For the first time ever, a play about energy-related issues was put on in Zimbabwe at Harare’s Theatre in the Park, where some 100 spectators gathered to watch “Look No Further.”
The play tells the story of an old woman who is reluctant to embrace new technology because it is against her tradition and culture. This is despite the fact that her grandson – who is in favour of solar technology – is forced to read using a kerosene lamp. In the play’s opening scene, the old woman accuses her grandson of wasting kerosene because of his reading habits.
The old woman is juxtaposed against her friend, who has adopted solar energy and is full of praise for the technology. However, the old woman undergoes a transformation after an enterprising renewable energy company representative conducts an awareness tour in her village and she is selected by the chief to have solar installed at her homestead for demonstration purposes.
A rural area is the principal location of the play. Approximately 70 per cent of rural households in Zimbabwe suffer from energy poverty.
“Look No Further” thoughtfully touches on key mental barriers that can inhibit uptake of renewable energy while highlighting the importance of utilising community-based ambassadors to increase understanding and uptake of renewable energy.
The play shows that theatre can be used as a tool for communicating information and spurring debate and discussion on how to harness nature’s highest source of power: the sun. The play also dealt with issues related to affordability and sustainability of using solar energy in rural areas.
After the performance was over, members of the audience commented on the play’s subject matter in a Q&A session with the cast and the Hivos Southern Africa’s renewable energy project manager, Reginald Mapfumo.
Mapfumo said that the language of renewable energy is generally too technical, focusing on scientific and engineering aspects at the expense of the socio-cultural issues that are key for ordinary people’s understanding of the benefits renewable energy technologies can bring.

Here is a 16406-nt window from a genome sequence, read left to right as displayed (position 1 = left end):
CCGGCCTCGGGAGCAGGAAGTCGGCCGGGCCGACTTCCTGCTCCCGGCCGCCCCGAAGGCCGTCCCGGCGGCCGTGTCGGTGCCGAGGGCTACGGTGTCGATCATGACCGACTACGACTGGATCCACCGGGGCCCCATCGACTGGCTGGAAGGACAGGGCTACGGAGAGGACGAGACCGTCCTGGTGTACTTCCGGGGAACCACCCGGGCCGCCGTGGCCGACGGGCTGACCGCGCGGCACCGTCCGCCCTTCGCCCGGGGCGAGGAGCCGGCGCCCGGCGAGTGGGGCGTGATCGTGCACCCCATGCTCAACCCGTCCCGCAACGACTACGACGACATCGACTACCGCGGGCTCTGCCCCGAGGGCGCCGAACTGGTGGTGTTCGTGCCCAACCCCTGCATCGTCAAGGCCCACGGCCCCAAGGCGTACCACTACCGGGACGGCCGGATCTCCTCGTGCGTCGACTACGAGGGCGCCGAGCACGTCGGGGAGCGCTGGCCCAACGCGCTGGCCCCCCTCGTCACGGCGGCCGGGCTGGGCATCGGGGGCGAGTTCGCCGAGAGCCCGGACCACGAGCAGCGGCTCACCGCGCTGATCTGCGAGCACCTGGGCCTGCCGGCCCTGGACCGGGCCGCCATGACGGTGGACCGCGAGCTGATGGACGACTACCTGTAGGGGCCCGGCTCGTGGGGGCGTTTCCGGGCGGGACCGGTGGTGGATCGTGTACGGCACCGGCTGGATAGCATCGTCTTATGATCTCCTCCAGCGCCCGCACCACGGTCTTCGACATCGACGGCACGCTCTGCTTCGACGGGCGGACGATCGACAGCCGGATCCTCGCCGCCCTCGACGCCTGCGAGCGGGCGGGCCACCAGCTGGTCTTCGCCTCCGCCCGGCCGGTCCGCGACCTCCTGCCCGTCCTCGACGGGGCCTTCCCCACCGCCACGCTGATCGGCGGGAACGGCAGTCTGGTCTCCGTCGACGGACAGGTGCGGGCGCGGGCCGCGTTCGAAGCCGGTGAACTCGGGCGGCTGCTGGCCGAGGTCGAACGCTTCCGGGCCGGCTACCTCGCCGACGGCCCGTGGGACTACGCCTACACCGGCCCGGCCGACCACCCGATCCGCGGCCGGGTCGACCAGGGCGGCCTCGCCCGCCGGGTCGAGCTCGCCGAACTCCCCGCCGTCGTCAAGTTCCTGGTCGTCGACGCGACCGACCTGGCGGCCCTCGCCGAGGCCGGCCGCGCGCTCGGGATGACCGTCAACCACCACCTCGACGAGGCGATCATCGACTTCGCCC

“One thing I liked about the play is that it touched on the basics. The play tried to demystify issues around solar energy. It made the subject so easily accessible to the general audience,” said Shepherd Zvigadza, director of Zimbabwe Regional Environmental Organisation (ZERO).
Another member of the audience said that she had learned a lot about the benefits of solar energy.
“I have learned quite a lot especially from how the old woman interrogated the relevance of solar energy. Her performance was absolutely riveting and has inspired me to investigate more into harnessing the power of the sun,” she said.
The Green and Inclusive Energy programme, which helped bring “Look No Further” to the public, is a five-year strategic partnership with the Dutch government, launched at the beginning of 2016 to help influence the uptake of renewable energy in Malawi and Zimbabwe.
The programme focuses on lobby and advocacy that will influence the public and political debate on energy, with the ultimate aim of transitioning toward greener and more inclusive energy systems.
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